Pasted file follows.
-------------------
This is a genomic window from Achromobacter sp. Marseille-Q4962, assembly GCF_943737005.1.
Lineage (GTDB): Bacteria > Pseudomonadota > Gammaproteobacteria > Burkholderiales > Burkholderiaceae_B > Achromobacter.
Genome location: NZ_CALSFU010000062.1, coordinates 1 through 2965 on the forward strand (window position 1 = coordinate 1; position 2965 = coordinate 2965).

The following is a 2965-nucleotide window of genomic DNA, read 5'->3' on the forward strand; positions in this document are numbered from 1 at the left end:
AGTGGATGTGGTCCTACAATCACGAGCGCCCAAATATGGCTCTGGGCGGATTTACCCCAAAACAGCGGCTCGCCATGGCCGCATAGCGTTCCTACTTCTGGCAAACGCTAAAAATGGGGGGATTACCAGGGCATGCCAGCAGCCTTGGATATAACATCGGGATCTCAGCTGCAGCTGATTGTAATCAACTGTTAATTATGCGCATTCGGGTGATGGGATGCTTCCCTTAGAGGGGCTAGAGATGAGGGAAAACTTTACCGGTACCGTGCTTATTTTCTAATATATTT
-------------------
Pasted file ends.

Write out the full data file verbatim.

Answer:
This is a genomic window from Achromobacter sp. Marseille-Q4962, assembly GCF_943737005.1.
Lineage (GTDB): Bacteria > Pseudomonadota > Gammaproteobacteria > Burkholderiales > Burkholderiaceae_B > Achromobacter.
Genome location: NZ_CALSFU010000062.1, coordinates 1 through 2965 on the forward strand (window position 1 = coordinate 1; position 2965 = coordinate 2965).

The following is a 2965-nucleotide window of genomic DNA, read 5'->3' on the forward strand; positions in this document are numbered from 1 at the left end:
AGTGGATGTGGTCCTACAATCACGAGCGCCCAAATATGGCTCTGGGCGGATTTACCCCAAAACAGCGGCTCGCCATGGCCGCATAGCGTTCCTACTTCTGGCAAACGCTAAAAATGGGGGGATTACCAGGGCATGCCAGCAGCCTTGGATATAACATCGGGATCTCAGCTGCAGCTGATTGTAATCAACTGTTAATTATGCGCATTCGGGTGATGGGATGCTTCCCTTAGAGGGGCTAGAGATGAGGGAAAACTTTACCGGTACCGTGCTTATTTTCTAATATATTT